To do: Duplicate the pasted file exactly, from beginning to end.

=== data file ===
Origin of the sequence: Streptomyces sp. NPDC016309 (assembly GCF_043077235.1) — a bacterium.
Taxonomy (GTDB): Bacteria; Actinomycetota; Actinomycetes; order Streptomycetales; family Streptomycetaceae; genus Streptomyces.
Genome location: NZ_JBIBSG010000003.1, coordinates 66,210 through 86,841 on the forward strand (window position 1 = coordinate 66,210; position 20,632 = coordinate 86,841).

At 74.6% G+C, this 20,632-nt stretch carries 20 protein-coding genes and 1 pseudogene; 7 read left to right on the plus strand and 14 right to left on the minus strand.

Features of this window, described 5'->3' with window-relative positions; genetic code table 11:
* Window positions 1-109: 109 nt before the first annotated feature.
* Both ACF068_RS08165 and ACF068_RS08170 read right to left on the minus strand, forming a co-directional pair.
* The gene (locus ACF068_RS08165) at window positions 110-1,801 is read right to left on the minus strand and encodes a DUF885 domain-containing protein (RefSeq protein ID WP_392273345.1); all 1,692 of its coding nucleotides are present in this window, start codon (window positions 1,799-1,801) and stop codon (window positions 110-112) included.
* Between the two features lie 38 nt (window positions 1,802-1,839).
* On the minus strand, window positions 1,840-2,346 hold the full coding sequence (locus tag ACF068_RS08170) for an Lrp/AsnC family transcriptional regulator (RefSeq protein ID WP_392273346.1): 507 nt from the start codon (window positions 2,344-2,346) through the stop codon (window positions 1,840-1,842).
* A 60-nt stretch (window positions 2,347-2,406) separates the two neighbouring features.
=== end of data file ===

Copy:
Origin of the sequence: Streptomyces sp. NPDC016309 (assembly GCF_043077235.1) — a bacterium.
Taxonomy (GTDB): Bacteria; Actinomycetota; Actinomycetes; order Streptomycetales; family Streptomycetaceae; genus Streptomyces.
Genome location: NZ_JBIBSG010000003.1, coordinates 66,210 through 86,841 on the forward strand (window position 1 = coordinate 66,210; position 20,632 = coordinate 86,841).

At 74.6% G+C, this 20,632-nt stretch carries 20 protein-coding genes and 1 pseudogene; 7 read left to right on the plus strand and 14 right to left on the minus strand.

Features of this window, described 5'->3' with window-relative positions; genetic code table 11:
* Window positions 1-109: 109 nt before the first annotated feature.
* Both ACF068_RS08165 and ACF068_RS08170 read right to left on the minus strand, forming a co-directional pair.
* The gene (locus ACF068_RS08165) at window positions 110-1,801 is read right to left on the minus strand and encodes a DUF885 domain-containing protein (RefSeq protein ID WP_392273345.1); all 1,692 of its coding nucleotides are present in this window, start codon (window positions 1,799-1,801) and stop codon (window positions 110-112) included.
* Between the two features lie 38 nt (window positions 1,802-1,839).
* On the minus strand, window positions 1,840-2,346 hold the full coding sequence (locus tag ACF068_RS08170) for an Lrp/AsnC family transcriptional regulator (RefSeq protein ID WP_392273346.1): 507 nt from the start codon (window positions 2,344-2,346) through the stop codon (window positions 1,840-1,842).
* A 60-nt stretch (window positions 2,347-2,406) separates the two neighbouring features.